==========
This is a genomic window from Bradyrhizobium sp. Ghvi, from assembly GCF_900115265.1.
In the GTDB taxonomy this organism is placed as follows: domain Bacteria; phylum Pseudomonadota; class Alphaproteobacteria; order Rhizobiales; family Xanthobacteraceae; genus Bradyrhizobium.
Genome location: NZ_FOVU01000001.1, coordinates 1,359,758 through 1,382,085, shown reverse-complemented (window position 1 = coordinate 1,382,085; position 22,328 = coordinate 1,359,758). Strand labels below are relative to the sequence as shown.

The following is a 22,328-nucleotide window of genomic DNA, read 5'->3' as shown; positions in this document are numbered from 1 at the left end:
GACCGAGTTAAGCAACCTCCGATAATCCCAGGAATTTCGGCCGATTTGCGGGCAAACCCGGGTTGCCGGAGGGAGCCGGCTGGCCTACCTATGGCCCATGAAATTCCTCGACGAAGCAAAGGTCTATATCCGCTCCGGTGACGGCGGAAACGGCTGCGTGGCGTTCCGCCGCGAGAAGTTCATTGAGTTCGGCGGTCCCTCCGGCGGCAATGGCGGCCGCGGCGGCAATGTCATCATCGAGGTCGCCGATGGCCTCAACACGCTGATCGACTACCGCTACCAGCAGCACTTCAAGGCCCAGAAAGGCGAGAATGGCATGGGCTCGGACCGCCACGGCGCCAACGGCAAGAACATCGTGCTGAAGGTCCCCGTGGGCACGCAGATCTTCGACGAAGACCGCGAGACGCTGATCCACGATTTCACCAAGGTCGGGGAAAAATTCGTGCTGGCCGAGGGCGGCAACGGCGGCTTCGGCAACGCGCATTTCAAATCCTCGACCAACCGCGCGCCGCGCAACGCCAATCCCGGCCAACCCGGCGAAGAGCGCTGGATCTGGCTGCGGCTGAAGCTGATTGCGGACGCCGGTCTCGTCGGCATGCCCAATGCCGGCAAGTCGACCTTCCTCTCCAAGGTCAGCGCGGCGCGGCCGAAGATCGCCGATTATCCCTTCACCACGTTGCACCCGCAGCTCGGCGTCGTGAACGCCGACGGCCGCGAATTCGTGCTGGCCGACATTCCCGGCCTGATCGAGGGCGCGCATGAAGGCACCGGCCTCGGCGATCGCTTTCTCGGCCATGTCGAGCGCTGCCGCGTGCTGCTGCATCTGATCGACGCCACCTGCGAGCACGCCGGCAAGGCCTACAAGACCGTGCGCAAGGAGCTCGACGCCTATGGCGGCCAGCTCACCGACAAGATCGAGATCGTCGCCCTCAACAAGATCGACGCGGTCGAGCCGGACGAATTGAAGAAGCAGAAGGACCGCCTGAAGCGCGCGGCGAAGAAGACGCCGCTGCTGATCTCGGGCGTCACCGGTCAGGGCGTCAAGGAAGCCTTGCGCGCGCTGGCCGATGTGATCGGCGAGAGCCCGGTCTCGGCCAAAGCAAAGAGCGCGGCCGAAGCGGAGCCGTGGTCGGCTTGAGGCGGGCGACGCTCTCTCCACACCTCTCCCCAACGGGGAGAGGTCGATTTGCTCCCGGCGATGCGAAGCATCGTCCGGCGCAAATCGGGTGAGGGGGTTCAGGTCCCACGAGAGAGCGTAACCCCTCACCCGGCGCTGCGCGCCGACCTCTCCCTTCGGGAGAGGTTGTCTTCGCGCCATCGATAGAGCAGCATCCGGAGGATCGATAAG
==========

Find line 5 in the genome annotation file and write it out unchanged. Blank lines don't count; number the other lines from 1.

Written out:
GACCGAGTTAAGCAACCTCCGATAATCCCAGGAATTTCGGCCGATTTGCGGGCAAACCCGGGTTGCCGGAGGGAGCCGGCTGGCCTACCTATGGCCCATGAAATTCCTCGACGAAGCAAAGGTCTATATCCGCTCCGGTGACGGCGGAAACGGCTGCGTGGCGTTCCGCCGCGAGAAGTTCATTGAGTTCGGCGGTCCCTCCGGCGGCAATGGCGGCCGCGGCGGCAATGTCATCATCGAGGTCGCCGATGGCCTCAACACGCTGATCGACTACCGCTACCAGCAGCACTTCAAGGCCCAGAAAGGCGAGAATGGCATGGGCTCGGACCGCCACGGCGCCAACGGCAAGAACATCGTGCTGAAGGTCCCCGTGGGCACGCAGATCTTCGACGAAGACCGCGAGACGCTGATCCACGATTTCACCAAGGTCGGGGAAAAATTCGTGCTGGCCGAGGGCGGCAACGGCGGCTTCGGCAACGCGCATTTCAAATCCTCGACCAACCGCGCGCCGCGCAACGCCAATCCCGGCCAACCCGGCGAAGAGCGCTGGATCTGGCTGCGGCTGAAGCTGATTGCGGACGCCGGTCTCGTCGGCATGCCCAATGCCGGCAAGTCGACCTTCCTCTCCAAGGTCAGCGCGGCGCGGCCGAAGATCGCCGATTATCCCTTCACCACGTTGCACCCGCAGCTCGGCGTCGTGAACGCCGACGGCCGCGAATTCGTGCTGGCCGACATTCCCGGCCTGATCGAGGGCGCGCATGAAGGCACCGGCCTCGGCGATCGCTTTCTCGGCCATGTCGAGCGCTGCCGCGTGCTGCTGCATCTGATCGACGCCACCTGCGAGCACGCCGGCAAGGCCTACAAGACCGTGCGCAAGGAGCTCGACGCCTATGGCGGCCAGCTCACCGACAAGATCGAGATCGTCGCCCTCAACAAGATCGACGCGGTCGAGCCGGACGAATTGAAGAAGCAGAAGGACCGCCTGAAGCGCGCGGCGAAGAAGACGCCGCTGCTGATCTCGGGCGTCACCGGTCAGGGCGTCAAGGAAGCCTTGCGCGCGCTGGCCGATGTGATCGGCGAGAGCCCGGTCTCGGCCAAAGCAAAGAGCGCGGCCGAAGCGGAGCCGTGGTCGGCTTGAGGCGGGCGACGCTCTCTCCACACCTCTCCCCAACGGGGAGAGGTCGATTTGCTCCCGGCGATGCGAAGCATCGTCCGGCGCAAATCGGGTGAGGGGGTTCAGGTCCCACGAGAGAGCGTAACCCCTCACCCGGCGCTGCGCGCCGACCTCTCCCTTCGGGAGAGGTTGTCTTCGCGCCATCGATAGAGCAGCATCCGGAGGATCGATAAG